The southern meadow jumping mouse (Zapus luteus luteus) is Endangered in the US due to loss of riparian habitat and knowledge of diet can focus conservation efforts. Context and life stages of diet have been documented for other species of Zapus (seeds, insect larvae, and hypogeous fungi), possibly shifting toward greater diversity in seed predations prior to hibernation. Yet, challenges in field observation, thorough digestion, and lack of scalability have hindered a thorough survey of dietary taxonomies. We collected the feces of 165 Z. l. luteus from across the geographic range. Emphasizing granivorous diet, we used DNA metabarcoding to resolve its dietary taxonomies. With negligible impact of field contamination, we found a varied diet most frequently of graminoids, forbs, and lepidoptera. Detecting up to nine dietary taxa in individuals, Z. l. luteus consumed more and different combinations of plant taxa as they approached the known hibernation window. Our work emphasizes the importance of forbs and graminoids as the foundation of the diet, providing primary sustenance and habitat for insect prey. The breadth of different diet items they consume suggests plasticity in resource use, potentially accommodating diverse patterns of seed production throughout their active period. We also hypothesize that a peak in seed availability in the late season could play a role in their accumulation of pre-hibernation fat stores.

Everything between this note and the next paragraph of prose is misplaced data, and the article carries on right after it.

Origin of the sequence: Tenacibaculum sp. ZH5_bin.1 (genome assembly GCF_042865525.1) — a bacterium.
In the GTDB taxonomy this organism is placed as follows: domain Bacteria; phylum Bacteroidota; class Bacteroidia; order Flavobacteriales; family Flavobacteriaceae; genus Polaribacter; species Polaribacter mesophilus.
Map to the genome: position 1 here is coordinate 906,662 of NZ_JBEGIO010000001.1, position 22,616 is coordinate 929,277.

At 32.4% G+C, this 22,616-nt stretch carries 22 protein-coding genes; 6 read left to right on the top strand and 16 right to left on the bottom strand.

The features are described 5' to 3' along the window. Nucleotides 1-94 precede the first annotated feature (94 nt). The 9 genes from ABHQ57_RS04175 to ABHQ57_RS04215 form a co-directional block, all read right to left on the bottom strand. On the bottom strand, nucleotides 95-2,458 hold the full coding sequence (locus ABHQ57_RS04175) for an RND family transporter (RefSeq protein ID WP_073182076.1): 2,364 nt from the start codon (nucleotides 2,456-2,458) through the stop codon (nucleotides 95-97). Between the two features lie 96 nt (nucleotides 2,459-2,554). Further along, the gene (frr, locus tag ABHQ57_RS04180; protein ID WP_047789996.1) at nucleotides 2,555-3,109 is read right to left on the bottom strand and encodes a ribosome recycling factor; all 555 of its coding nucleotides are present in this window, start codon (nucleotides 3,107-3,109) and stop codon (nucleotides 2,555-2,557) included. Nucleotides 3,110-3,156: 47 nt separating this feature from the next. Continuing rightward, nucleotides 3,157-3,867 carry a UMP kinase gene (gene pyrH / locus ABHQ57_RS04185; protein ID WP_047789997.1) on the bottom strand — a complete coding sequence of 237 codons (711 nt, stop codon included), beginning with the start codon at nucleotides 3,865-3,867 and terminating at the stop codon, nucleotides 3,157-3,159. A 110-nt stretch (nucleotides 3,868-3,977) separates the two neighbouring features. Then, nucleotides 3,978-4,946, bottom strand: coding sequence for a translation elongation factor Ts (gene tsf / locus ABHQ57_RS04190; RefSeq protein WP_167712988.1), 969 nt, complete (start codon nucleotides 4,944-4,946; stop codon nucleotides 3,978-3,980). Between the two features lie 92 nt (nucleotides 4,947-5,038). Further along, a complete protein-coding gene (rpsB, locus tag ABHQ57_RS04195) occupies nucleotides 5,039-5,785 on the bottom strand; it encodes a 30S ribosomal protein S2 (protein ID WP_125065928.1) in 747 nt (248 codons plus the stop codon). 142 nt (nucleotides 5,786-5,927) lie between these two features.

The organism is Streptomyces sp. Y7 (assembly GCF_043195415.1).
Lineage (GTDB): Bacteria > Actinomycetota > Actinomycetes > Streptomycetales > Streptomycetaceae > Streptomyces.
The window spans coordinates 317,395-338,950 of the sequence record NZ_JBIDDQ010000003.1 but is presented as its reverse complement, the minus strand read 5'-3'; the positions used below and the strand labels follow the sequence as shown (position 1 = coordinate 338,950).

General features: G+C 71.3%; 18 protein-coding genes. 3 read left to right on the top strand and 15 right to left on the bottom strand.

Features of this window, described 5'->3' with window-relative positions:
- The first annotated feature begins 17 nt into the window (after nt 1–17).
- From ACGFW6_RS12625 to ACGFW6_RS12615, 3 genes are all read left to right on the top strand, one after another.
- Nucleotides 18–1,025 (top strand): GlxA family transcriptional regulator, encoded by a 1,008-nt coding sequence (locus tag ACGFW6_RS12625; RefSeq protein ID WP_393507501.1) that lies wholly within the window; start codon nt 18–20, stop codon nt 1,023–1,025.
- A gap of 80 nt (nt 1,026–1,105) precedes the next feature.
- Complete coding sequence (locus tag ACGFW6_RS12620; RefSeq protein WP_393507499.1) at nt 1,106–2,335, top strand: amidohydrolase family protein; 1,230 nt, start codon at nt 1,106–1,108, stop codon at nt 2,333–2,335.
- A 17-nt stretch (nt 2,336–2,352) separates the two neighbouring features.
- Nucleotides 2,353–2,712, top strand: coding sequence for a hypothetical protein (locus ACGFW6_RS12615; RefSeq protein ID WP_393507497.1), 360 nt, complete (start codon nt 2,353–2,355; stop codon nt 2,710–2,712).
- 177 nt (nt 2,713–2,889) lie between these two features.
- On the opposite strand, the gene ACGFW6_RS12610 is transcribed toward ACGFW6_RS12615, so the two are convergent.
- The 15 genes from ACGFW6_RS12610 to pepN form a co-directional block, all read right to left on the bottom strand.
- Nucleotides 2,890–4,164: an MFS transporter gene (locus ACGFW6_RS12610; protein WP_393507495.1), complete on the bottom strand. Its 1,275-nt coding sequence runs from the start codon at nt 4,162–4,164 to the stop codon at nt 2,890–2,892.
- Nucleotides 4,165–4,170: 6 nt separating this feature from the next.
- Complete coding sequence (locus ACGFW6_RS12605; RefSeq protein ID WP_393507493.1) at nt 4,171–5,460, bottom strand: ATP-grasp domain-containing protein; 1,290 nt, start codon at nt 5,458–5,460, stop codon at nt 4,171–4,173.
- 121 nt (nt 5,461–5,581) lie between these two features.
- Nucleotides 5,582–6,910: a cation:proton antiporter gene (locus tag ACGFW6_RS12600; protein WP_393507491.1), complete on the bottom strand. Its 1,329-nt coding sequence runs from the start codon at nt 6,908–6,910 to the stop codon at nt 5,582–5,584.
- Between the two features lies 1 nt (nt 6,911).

|Date made available||2022|